Georgie: It’s a little bit of a question because if you get so wrapped up in your work, so wrapped up in your family, all these people you’re loving and caring for, people always saying, “Need to hold something back for yourself.”

Do you? Do you really or actually? If you’re doing stuff that is so genuinely fulfilling, it’s fulfilling for yourself anyway, and so therefore, you are replenishing yourself.

Christina: I think that the laziness is the opposite of love is true for our own relationship to ourselves. Like, “No, I need to be attentive and put an effort in loving Christina.”

That was another big thing for me at the start of the pandemic, was like, “Whoa, my love for Christina is really important. I need to love her. She’s awesome. What do I need to do to make her really happy?”

You can’t see it right now. I’m wearing a confetti top, a shirt with confetti on it, and I have this beautiful weaving behind me by local artists. I do surround myself with things that really do lift me up and do feel truly me.

One of the things that’s really helped me this year is also getting back into movement and athleticism. I used to be an athlete, both in high school and university, as a rower.

I’ve gotten back into, it’s such a cliché thing to get back into exercise, but I have to say it is changing the game, the movement, taking care of me. It’s not just about my physical look, it’s about feeling strong and good in my body.

No, it’s such a cliché thing: again, can’t give from an empty cup, but, no, I absolutely do things for myself a lot, and I try to do them with my people. It’s not just about doing it all by myself.

What I can do, I really want to go for a bike ride, I’m like ask everyone in my house like, “Anyone want to go for a bike ride?” If everyone says no, I might probably do like bribe someone, ice cream cone or something. I’d rather do it with someone, but if not, I’m going to do it by myself, I am going to do it. Yes.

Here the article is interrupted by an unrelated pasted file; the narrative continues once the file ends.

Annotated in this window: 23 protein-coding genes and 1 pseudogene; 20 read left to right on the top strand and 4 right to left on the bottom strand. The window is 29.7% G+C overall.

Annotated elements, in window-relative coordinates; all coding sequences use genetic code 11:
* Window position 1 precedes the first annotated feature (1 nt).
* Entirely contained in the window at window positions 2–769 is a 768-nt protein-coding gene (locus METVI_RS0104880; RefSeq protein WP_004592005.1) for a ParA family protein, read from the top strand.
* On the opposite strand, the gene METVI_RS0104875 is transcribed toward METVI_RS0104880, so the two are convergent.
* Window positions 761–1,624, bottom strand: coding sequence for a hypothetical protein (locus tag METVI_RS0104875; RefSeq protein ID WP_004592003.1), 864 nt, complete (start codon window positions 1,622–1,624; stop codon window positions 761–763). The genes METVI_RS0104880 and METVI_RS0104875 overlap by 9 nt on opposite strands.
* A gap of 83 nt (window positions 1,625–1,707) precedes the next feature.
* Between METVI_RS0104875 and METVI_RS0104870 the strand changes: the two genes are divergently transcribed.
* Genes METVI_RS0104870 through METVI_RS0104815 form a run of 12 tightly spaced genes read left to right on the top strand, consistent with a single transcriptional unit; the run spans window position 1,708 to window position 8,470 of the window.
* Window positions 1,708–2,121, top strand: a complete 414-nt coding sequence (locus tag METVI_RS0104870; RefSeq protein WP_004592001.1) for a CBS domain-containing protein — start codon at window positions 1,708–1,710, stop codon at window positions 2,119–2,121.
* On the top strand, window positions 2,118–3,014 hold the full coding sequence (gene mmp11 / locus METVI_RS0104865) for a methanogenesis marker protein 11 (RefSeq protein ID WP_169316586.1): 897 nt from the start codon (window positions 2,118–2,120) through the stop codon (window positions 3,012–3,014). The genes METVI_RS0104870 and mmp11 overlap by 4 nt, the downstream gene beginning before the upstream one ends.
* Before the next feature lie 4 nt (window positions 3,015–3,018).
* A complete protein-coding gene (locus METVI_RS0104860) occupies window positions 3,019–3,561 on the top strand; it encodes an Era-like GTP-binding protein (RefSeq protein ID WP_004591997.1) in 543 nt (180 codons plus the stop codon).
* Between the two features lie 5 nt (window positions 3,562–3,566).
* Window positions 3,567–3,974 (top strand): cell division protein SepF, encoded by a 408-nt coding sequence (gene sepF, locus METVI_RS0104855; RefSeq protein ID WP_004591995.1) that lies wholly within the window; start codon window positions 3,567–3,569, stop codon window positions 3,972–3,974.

Georgie: Over the course of the past few years, Christina has also developed a daily mindfulness practice, which even the most time stretched can make a habit. She told us more.

Christina: It’s actually a centuries-old contemplative practice called the examine of conscience or consciousness. It’s kind of there’s two interchangeable names, but I do a really simplified version of it. And basically, it is this, asking yourself at the end of each day two questions, what today was most life giving, and what today was most life taking?

I would encourage people who want to try that to start out by writing it down, just on a little inexpensive journal on your bedside table, maybe just one page for life giving, one page of life taking, and just start to notice what’s falling in those columns.

Now, for me, it’s just maybe a minute of pause at the end of the day before I close my eyes to ask that question.

But circling back to the technology conversation, a lot of wasted time online falls squarely in the life taking column every time, right? Time well spent there. Sure. All good, life giving, right? And that’s true for online and offline.

Yes, that orientation to what gives life, what energy but getting, to use a different kind of phrase, is definitely been something that’s been powerful for me.

Georgie: And really observing, yes, what’s brought you energy in the day and what’s made you feel good.

Christina: Exactly. Then it’s not just so much you’re consciously– You got to be like, “Okay, I’ve got to do more of X, Y and Z.” It’s more of an unconscious thing, right? No one wants to do more bad things, no one wants to do more energy-sapping, life-taking things. So it’s more of that unconscious, I think, orientation towards, “Yes, that felt good. I want to do more of that.”

Georgie: Yes. Also, sometimes, the energy-sapping things are unavoidable. Sometimes you got to call the bank, –

Christina: That is a good point.

Georgie: – and you got to sit on hold.